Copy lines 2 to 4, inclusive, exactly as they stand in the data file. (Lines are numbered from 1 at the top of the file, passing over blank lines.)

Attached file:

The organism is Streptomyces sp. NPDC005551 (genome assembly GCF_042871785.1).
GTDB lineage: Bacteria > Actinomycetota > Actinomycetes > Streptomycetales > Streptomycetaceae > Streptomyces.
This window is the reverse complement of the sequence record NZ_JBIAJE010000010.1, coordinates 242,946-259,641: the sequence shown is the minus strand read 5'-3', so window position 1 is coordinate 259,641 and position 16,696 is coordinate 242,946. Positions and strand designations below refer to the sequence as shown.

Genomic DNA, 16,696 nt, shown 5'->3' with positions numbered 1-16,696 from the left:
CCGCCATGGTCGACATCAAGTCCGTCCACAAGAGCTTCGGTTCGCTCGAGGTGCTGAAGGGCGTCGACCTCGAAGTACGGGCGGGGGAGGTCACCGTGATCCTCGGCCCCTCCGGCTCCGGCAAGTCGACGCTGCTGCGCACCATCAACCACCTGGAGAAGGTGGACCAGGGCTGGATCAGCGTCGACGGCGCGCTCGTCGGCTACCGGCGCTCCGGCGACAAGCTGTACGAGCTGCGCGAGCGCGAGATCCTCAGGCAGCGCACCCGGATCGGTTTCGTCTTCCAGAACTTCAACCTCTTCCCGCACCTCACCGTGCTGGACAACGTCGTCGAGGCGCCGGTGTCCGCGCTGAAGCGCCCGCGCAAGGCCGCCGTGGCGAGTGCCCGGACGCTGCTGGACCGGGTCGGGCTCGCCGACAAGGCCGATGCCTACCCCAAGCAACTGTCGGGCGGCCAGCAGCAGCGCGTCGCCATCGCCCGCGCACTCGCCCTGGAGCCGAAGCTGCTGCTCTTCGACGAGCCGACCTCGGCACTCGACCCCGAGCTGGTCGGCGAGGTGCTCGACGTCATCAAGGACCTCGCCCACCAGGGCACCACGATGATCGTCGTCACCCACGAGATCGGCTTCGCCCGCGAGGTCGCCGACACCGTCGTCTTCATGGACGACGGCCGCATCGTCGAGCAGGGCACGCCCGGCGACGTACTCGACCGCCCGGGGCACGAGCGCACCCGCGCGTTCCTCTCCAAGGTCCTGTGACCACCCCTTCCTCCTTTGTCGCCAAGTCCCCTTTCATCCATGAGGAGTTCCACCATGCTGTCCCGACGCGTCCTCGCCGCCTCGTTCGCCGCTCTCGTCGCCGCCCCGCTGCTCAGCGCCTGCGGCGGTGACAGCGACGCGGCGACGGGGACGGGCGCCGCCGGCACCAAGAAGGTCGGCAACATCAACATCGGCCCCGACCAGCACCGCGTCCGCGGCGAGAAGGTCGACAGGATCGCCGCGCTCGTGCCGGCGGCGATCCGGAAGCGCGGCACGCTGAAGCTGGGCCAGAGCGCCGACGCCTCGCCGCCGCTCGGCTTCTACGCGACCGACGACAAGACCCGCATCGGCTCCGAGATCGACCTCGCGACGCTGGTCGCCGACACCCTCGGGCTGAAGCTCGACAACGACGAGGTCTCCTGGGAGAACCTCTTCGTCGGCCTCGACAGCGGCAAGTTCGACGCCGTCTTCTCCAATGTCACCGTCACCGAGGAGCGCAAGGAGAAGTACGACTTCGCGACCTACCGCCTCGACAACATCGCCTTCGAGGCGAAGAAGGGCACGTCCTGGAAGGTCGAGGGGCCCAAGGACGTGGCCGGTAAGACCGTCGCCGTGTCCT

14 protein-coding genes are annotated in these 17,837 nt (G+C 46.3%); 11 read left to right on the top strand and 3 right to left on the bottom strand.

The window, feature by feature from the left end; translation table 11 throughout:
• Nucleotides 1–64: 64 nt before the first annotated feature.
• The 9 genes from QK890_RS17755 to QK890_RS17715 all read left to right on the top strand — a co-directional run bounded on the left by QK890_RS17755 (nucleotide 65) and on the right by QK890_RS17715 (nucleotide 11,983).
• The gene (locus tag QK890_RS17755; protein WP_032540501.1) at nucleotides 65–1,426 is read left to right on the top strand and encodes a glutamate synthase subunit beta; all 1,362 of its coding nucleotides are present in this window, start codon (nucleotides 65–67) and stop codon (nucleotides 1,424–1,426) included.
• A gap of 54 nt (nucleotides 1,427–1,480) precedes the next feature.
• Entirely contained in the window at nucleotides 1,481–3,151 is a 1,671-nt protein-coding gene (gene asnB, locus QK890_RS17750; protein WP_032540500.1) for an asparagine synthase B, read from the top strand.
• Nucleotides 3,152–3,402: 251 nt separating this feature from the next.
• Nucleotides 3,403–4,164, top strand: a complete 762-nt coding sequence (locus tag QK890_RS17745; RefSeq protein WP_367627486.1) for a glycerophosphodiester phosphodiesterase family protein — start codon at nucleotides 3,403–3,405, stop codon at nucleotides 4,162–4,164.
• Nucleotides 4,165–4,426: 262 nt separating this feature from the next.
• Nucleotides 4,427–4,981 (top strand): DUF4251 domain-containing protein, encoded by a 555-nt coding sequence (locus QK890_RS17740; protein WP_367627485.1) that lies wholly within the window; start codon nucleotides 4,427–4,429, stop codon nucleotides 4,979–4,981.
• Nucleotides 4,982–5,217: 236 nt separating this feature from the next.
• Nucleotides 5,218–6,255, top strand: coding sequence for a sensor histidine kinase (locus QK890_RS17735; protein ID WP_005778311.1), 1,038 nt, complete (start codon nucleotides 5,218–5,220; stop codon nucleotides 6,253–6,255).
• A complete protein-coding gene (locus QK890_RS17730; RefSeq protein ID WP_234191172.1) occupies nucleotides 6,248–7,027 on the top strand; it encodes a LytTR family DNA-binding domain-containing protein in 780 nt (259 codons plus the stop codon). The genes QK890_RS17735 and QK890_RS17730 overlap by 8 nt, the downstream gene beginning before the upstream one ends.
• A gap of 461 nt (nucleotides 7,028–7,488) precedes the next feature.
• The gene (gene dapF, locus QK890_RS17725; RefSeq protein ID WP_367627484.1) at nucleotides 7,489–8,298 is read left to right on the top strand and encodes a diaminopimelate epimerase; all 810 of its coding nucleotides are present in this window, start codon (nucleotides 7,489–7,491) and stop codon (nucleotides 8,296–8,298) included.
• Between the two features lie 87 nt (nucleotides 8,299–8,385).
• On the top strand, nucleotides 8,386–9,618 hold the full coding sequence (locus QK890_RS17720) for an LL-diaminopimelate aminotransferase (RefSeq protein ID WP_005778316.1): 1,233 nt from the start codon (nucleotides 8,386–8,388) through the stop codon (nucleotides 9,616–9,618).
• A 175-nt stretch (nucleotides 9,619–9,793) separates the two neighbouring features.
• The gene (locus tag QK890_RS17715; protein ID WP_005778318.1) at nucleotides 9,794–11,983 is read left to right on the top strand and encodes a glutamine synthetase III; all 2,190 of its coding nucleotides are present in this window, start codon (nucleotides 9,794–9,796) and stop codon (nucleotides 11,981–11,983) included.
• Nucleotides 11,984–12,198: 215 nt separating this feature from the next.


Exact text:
GTDB lineage: Bacteria > Actinomycetota > Actinomycetes > Streptomycetales > Streptomycetaceae > Streptomyces.
This window is the reverse complement of the sequence record NZ_JBIAJE010000010.1, coordinates 242,946-259,641: the sequence shown is the minus strand read 5'-3', so window position 1 is coordinate 259,641 and position 16,696 is coordinate 242,946. Positions and strand designations below refer to the sequence as shown.

Genomic DNA, 16,696 nt, shown 5'->3' with positions numbered 1-16,696 from the left: